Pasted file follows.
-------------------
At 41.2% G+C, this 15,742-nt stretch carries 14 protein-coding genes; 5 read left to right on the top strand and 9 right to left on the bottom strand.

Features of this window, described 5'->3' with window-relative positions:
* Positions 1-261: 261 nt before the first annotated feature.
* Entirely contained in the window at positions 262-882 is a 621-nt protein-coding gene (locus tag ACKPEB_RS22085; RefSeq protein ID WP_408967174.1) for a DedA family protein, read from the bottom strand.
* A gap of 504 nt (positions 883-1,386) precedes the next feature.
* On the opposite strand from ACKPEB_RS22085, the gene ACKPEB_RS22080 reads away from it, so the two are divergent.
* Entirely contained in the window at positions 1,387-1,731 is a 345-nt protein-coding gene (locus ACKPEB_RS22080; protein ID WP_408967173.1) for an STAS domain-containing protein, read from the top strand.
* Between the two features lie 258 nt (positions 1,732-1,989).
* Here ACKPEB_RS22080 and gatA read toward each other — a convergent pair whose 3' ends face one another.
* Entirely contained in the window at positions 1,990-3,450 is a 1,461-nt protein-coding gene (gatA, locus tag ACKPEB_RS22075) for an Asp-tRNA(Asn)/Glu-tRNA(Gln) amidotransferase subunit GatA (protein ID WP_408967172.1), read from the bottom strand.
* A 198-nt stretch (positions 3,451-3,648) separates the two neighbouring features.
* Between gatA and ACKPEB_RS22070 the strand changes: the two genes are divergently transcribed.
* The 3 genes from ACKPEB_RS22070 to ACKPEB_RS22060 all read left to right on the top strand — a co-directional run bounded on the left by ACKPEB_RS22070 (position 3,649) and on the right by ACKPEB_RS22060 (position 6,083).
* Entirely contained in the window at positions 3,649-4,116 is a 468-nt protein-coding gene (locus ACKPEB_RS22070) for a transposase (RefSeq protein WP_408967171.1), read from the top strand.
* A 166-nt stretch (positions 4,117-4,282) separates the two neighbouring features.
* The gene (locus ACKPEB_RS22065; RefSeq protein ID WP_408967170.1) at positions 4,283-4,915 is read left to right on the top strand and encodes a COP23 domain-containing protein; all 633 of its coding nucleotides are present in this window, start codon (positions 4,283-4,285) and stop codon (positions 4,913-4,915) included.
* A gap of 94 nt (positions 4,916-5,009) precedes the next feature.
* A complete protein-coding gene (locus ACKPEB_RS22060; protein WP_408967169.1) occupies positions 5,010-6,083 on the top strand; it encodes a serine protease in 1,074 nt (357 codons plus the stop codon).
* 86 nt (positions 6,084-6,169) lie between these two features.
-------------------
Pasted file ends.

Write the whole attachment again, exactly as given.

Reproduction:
At 41.2% G+C, this 15,742-nt stretch carries 14 protein-coding genes; 5 read left to right on the top strand and 9 right to left on the bottom strand.

Features of this window, described 5'->3' with window-relative positions:
* Positions 1-261: 261 nt before the first annotated feature.
* Entirely contained in the window at positions 262-882 is a 621-nt protein-coding gene (locus tag ACKPEB_RS22085; RefSeq protein ID WP_408967174.1) for a DedA family protein, read from the bottom strand.
* A gap of 504 nt (positions 883-1,386) precedes the next feature.
* On the opposite strand from ACKPEB_RS22085, the gene ACKPEB_RS22080 reads away from it, so the two are divergent.
* Entirely contained in the window at positions 1,387-1,731 is a 345-nt protein-coding gene (locus ACKPEB_RS22080; protein ID WP_408967173.1) for an STAS domain-containing protein, read from the top strand.
* Between the two features lie 258 nt (positions 1,732-1,989).
* Here ACKPEB_RS22080 and gatA read toward each other — a convergent pair whose 3' ends face one another.
* Entirely contained in the window at positions 1,990-3,450 is a 1,461-nt protein-coding gene (gatA, locus tag ACKPEB_RS22075) for an Asp-tRNA(Asn)/Glu-tRNA(Gln) amidotransferase subunit GatA (protein ID WP_408967172.1), read from the bottom strand.
* A 198-nt stretch (positions 3,451-3,648) separates the two neighbouring features.
* Between gatA and ACKPEB_RS22070 the strand changes: the two genes are divergently transcribed.
* The 3 genes from ACKPEB_RS22070 to ACKPEB_RS22060 all read left to right on the top strand — a co-directional run bounded on the left by ACKPEB_RS22070 (position 3,649) and on the right by ACKPEB_RS22060 (position 6,083).
* Entirely contained in the window at positions 3,649-4,116 is a 468-nt protein-coding gene (locus ACKPEB_RS22070) for a transposase (RefSeq protein WP_408967171.1), read from the top strand.
* A 166-nt stretch (positions 4,117-4,282) separates the two neighbouring features.
* The gene (locus ACKPEB_RS22065; RefSeq protein ID WP_408967170.1) at positions 4,283-4,915 is read left to right on the top strand and encodes a COP23 domain-containing protein; all 633 of its coding nucleotides are present in this window, start codon (positions 4,283-4,285) and stop codon (positions 4,913-4,915) included.
* A gap of 94 nt (positions 4,916-5,009) precedes the next feature.
* A complete protein-coding gene (locus ACKPEB_RS22060; protein WP_408967169.1) occupies positions 5,010-6,083 on the top strand; it encodes a serine protease in 1,074 nt (357 codons plus the stop codon).
* 86 nt (positions 6,084-6,169) lie between these two features.